A Logo Isn’t A Tattoo! Why Your Personal Tastes Have Nothing To Do With Your Logo

As a business owner, one of the most important business decisions you’ll make is choosing the design of your logo. Whether you design the logo yourself or hire a designer, you’ll have to make some decisions during the design process.

But you want to make sure that the logo you decide on will work well. Many business owners make the mistake of basing their logo choices on their personal preferences. But your ‘likes’ should have very little to do with your logo design.

Before I go into why this is the case, let me tell you a story of the most difficult logo designs that I ever did. This logo was for an entrepreneur who was running a very small spa.

Now, this project didn’t start out difficult. I’d done several logos for spas in the past and during the course of those projects I had learned a lot about the industry. The business also had a good, solid brand definition, and the business owner had filled out my branding worksheet thoroughly. So I thought that the project would go smoothly and that I’d create a fabulous logo for her in no time.

I designed her first round of the logo to reflect the brand that she’d been setting up for herself. But, when she got the initial designs, I got an almost immediate call back – she hated them! We talked a bit about her brand, her clients and their tastes, and all of the things that I take into consideration when designing a brand. And we talked about how the sketches reflected those considerations. But then the real problem came out – she actually had a bigger vision for her logo.

She wanted to have the final logo tattooed onto her hip!

She wasn’t just looking at the business effectiveness of this logo – she wanted a sexy personal symbol! This was a whole different challenge.

She was set on designing a ‘tattoo’ logo, even though I didn’t recommend it. We wound up taking a whole different approach to the project and we did come up with a logo that she loves. Luckily her clients still react well to the finished logo, so it works for her business. But if you design your logo from your personal perspective, instead of taking your clients’ viewpoints in mind, you might be setting yourself up for disaster.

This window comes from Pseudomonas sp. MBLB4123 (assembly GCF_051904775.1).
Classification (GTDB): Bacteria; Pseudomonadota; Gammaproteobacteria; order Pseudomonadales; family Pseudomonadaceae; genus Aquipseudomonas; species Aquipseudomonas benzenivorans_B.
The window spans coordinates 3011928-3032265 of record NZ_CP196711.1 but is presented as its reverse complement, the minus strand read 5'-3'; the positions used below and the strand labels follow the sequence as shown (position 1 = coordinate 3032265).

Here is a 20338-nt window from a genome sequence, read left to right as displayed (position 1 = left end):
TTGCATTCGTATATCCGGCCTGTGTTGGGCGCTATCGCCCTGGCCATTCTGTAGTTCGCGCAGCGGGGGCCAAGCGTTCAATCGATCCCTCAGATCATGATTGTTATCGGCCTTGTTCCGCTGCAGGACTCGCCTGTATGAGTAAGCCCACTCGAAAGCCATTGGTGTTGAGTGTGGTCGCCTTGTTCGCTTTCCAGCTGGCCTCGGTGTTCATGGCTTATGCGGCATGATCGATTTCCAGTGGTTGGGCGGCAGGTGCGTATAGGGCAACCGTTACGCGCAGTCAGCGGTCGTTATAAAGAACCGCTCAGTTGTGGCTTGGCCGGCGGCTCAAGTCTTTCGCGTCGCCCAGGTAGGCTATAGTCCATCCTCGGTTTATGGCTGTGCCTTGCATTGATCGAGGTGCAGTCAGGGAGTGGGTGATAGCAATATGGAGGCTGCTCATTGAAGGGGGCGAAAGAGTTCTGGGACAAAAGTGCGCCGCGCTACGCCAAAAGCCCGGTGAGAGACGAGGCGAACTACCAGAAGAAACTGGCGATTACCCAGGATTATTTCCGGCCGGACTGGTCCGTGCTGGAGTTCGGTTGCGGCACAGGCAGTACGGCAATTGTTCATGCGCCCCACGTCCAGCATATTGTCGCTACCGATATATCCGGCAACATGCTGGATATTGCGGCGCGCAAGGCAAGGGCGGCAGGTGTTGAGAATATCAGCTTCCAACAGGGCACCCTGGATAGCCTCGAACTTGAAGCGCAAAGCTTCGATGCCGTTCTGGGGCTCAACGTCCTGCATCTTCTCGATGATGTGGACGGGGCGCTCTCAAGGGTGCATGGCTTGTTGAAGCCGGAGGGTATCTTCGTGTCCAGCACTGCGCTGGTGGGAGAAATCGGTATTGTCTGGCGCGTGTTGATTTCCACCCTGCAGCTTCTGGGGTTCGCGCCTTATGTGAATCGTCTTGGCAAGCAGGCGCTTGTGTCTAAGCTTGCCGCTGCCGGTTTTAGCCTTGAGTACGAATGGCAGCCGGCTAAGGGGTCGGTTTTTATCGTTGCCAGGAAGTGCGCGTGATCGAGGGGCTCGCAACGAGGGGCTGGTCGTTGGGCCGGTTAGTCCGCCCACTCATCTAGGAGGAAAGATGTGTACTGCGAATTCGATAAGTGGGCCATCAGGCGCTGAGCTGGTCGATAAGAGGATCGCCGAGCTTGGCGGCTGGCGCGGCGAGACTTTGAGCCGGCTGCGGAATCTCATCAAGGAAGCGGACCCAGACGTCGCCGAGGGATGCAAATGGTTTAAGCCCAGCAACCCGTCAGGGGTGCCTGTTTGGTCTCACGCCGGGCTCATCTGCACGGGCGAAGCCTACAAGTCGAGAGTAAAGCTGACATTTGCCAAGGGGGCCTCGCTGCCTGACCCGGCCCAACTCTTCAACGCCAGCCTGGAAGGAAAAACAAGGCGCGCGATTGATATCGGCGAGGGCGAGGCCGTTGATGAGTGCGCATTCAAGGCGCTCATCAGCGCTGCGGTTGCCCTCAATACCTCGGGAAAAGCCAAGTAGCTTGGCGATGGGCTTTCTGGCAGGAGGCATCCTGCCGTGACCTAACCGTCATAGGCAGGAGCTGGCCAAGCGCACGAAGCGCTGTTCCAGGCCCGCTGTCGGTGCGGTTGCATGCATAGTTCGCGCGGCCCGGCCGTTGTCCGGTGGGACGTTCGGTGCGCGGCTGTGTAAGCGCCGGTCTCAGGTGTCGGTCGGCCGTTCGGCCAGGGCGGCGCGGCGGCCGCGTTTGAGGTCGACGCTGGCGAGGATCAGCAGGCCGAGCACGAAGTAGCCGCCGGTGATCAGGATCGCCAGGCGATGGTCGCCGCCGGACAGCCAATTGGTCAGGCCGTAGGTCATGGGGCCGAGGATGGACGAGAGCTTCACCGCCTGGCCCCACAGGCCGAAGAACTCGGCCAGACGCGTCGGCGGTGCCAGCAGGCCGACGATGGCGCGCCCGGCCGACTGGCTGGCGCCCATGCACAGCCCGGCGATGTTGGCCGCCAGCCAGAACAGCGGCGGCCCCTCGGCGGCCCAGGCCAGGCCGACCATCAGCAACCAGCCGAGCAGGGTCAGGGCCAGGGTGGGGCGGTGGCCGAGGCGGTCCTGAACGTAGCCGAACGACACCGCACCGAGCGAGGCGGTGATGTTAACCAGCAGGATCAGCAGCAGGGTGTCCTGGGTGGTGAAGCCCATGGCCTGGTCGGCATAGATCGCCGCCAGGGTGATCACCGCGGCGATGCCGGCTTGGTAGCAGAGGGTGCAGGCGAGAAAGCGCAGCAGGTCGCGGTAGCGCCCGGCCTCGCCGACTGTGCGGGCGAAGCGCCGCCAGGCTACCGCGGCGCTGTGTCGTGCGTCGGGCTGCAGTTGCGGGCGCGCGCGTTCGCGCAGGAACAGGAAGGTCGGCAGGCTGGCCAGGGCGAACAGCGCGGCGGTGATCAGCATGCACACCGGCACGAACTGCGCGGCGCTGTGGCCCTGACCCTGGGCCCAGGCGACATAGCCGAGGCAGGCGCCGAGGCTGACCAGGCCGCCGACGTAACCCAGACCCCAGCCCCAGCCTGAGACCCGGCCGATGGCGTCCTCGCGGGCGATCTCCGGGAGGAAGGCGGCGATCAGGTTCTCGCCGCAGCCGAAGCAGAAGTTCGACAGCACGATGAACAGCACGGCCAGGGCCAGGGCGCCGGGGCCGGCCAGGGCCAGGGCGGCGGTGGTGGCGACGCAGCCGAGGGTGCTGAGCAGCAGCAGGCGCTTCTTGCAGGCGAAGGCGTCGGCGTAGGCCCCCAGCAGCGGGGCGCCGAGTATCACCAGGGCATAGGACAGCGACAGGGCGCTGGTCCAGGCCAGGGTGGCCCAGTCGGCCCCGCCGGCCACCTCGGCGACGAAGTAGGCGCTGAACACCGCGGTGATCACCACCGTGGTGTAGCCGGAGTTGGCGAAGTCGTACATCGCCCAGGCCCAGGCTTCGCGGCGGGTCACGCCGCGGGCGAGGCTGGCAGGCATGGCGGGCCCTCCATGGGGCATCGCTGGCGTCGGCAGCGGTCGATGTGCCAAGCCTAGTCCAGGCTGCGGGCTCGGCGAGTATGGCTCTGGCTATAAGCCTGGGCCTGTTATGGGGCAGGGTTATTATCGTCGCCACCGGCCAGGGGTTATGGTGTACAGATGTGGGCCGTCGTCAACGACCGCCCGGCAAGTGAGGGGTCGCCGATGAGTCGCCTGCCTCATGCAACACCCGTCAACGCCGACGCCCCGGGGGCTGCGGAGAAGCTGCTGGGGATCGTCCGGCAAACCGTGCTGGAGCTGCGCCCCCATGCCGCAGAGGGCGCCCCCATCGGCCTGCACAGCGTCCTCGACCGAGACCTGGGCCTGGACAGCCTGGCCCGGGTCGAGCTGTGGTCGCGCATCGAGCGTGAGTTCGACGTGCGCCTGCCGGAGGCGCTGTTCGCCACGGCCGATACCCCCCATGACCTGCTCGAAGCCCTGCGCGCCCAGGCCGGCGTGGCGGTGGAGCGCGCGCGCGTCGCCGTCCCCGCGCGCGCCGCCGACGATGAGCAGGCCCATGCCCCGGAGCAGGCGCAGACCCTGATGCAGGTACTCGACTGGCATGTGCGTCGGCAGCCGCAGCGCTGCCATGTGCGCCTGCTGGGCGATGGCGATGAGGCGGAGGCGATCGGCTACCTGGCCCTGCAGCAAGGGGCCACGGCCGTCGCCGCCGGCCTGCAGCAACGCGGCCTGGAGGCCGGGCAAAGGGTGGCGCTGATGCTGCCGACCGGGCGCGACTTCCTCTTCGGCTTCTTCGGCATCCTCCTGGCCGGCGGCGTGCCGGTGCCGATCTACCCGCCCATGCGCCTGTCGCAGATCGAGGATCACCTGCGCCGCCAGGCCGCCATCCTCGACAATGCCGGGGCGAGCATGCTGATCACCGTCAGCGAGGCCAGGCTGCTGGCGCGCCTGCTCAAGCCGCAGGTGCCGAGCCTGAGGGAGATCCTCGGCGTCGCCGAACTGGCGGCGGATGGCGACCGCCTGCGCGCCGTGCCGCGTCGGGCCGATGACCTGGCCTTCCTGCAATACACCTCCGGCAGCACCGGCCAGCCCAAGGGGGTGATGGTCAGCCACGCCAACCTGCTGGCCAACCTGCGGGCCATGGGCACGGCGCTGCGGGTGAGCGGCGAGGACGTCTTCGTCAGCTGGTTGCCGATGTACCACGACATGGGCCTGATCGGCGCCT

So, what’s the best way to decide on your logo design?

• First, define your business’ brand.
Your Brand Definition will guide the design of all of your brand identity materials, starting with your logo. The most important things to determine before designing your logo will be:

• Who You Are, your business’ mission, vision and purpose.

• What You Do, the products and services that you deliver.

• What Makes You Different from your competition.

• Who You Can Best Help, or your target audience.

• Then boil your full Brand Definition down to the most essential elements.
Logos are small. Creating a clean and straightforward logo is essential to making sure that it communicates well. Most Brand Definitions are complex. Trying to pack too many details into a logo can create a muddled mess. You want to make sure that you narrow yours down to the few most important characteristics. That will enable you to create a concise, focused logo design that will tell your business’ story clearly.

• Keep your Brand Definition in mind as you design your logo.
Weigh your designs against the characteristics you’ve chosen. Think about every choice you make and how it affects your logo’s icon, font choice and color scheme. The most important piece of the Brand Definition in this step is “Who You Can Best Help”. Your logo has to connect with your clients. The design and overall feel of the logo has to communicate to them. Their perspective is the most important. If you’re targeting clients who are similar to you, then it might be okay to design the logo for yourself, but often that’s not the case. Be sure you’re designing for them and not just for you. You may even ask some of your clients about your logo options to make sure that the final logo works for them.

Going through this process doesn’t always result in a logo you’ll love. For example I don’t love my logo. But it communicates what I do – creating designs that help small businesses stand out from the competition. And my clients get the message (or a message that’s close enough and still works!). They like my logo so it does its job. Of course, I never wanted to get it tattooed on myself!